In the midst of my treatment and long-term recovery, I decided I wanted to give back and use my gifts, abilities and experiences to give back, help others find the best treatment and encourage/support others in treatment and recovery like me. Thus, Kill The Heroin Epidemic Nationwide was born. I knew right away that I wanted to create a website but while I was working on it, I started a Facebook page with the same name that exploded upwards in popularity quite quickly. Thanks to support and encouragement from our followers, readers, subscribers and sponsors, we’ve grown rapidly fast and have established an excellent reputation for helping men and women suffering from addiction get the best treatment, encouraging recovering addicts, providing family support and recommending the best addiction treatment centers.
While methadone was the path I chose, we recognize and support multiple roads to recovery. We are proponents of the disease model of addiction, we support all evidence-based methods of treatment and recovery and we help anyone with a genuine desire to get clean, regardless of their financial circumstances. Anyone suffering from addiction who is like I was – sick and tired of being sick and tired – you are encouraged to contact us.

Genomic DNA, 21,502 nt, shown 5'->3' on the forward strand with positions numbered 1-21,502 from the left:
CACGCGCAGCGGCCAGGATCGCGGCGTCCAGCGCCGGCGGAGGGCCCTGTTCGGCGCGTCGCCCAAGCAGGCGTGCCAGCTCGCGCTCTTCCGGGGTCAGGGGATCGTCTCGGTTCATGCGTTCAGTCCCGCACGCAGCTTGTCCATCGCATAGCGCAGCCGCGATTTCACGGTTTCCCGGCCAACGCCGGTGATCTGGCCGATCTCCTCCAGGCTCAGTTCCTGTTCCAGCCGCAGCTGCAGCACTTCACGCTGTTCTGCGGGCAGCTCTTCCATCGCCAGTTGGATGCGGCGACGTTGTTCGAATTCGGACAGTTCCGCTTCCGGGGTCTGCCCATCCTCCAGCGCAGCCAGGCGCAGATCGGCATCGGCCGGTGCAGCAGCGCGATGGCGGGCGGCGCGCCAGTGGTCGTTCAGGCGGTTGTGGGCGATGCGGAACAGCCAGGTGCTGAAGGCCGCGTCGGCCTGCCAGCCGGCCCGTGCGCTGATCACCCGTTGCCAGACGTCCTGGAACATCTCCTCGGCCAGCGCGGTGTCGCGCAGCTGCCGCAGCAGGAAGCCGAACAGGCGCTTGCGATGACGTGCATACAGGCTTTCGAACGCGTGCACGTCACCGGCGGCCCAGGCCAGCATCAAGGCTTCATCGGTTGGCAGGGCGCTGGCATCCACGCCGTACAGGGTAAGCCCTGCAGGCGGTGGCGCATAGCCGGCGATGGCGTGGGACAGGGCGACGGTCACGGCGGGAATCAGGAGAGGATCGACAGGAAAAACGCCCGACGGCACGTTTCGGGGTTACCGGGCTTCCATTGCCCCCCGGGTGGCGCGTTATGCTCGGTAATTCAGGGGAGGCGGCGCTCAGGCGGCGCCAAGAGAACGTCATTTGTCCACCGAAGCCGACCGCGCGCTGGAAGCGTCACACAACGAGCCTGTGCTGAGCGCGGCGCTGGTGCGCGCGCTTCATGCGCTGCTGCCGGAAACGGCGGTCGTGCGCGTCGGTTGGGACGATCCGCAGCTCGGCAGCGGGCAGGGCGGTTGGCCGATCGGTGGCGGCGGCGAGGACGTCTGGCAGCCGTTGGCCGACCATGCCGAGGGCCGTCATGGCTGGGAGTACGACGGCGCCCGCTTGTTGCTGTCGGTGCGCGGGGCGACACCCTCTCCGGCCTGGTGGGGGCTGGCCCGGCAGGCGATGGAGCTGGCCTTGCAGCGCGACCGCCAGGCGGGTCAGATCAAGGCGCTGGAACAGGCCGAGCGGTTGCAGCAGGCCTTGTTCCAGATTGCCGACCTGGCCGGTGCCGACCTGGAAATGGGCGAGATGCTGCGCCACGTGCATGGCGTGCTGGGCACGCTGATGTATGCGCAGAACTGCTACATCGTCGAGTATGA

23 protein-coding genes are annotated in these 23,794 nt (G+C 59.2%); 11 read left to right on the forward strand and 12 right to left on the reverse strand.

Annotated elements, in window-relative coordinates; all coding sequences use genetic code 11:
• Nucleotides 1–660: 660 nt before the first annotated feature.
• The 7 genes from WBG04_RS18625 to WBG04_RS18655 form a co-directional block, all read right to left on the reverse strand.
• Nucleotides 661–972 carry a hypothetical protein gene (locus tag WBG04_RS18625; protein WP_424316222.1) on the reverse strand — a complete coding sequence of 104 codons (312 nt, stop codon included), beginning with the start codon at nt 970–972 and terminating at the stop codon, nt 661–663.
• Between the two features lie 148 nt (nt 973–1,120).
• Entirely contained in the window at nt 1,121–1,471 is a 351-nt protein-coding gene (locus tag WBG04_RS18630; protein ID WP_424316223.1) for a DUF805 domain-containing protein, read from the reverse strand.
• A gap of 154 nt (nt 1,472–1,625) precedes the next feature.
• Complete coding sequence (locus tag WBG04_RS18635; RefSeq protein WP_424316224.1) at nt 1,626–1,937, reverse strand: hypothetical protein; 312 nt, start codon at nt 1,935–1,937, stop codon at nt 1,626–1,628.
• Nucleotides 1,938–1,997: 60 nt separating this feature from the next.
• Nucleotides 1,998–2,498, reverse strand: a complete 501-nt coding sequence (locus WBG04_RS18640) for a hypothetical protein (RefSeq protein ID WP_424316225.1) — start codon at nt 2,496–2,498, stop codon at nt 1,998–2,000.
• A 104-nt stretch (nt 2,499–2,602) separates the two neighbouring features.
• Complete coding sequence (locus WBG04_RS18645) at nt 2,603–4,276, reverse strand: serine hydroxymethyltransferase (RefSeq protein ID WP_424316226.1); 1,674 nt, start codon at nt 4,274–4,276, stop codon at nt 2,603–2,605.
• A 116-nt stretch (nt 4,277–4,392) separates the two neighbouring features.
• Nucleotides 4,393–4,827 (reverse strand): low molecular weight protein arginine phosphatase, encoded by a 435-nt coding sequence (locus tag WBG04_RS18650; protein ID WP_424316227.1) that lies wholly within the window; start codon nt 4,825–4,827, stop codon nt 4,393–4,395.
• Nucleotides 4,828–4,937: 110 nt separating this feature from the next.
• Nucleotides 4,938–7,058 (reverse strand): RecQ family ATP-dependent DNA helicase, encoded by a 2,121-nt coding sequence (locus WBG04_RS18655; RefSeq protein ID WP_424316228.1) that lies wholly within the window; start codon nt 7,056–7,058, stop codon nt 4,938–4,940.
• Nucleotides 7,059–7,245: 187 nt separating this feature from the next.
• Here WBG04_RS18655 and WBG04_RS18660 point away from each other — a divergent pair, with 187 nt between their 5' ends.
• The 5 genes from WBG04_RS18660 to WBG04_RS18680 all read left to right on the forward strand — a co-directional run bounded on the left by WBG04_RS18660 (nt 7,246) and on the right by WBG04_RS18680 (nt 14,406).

Need addiction Help?
Our online community helps men and women suffering from drug and heroin addiction who are sick and tired of being slaves to addiction get the help and treatment they want, need and deserve. For those ready for a chance, fill out our brief treatment contact form.
Written by William Charles, Owner / Publisher of Kill the Heroin Epidemic Nationwide™, Heroin News and the National Alliance of Addiction Treatment Centers (NAATC)
We are a community for recovering heroin addicts providing support and recommending the best treatments and clinics to people interested in conquering their addiction.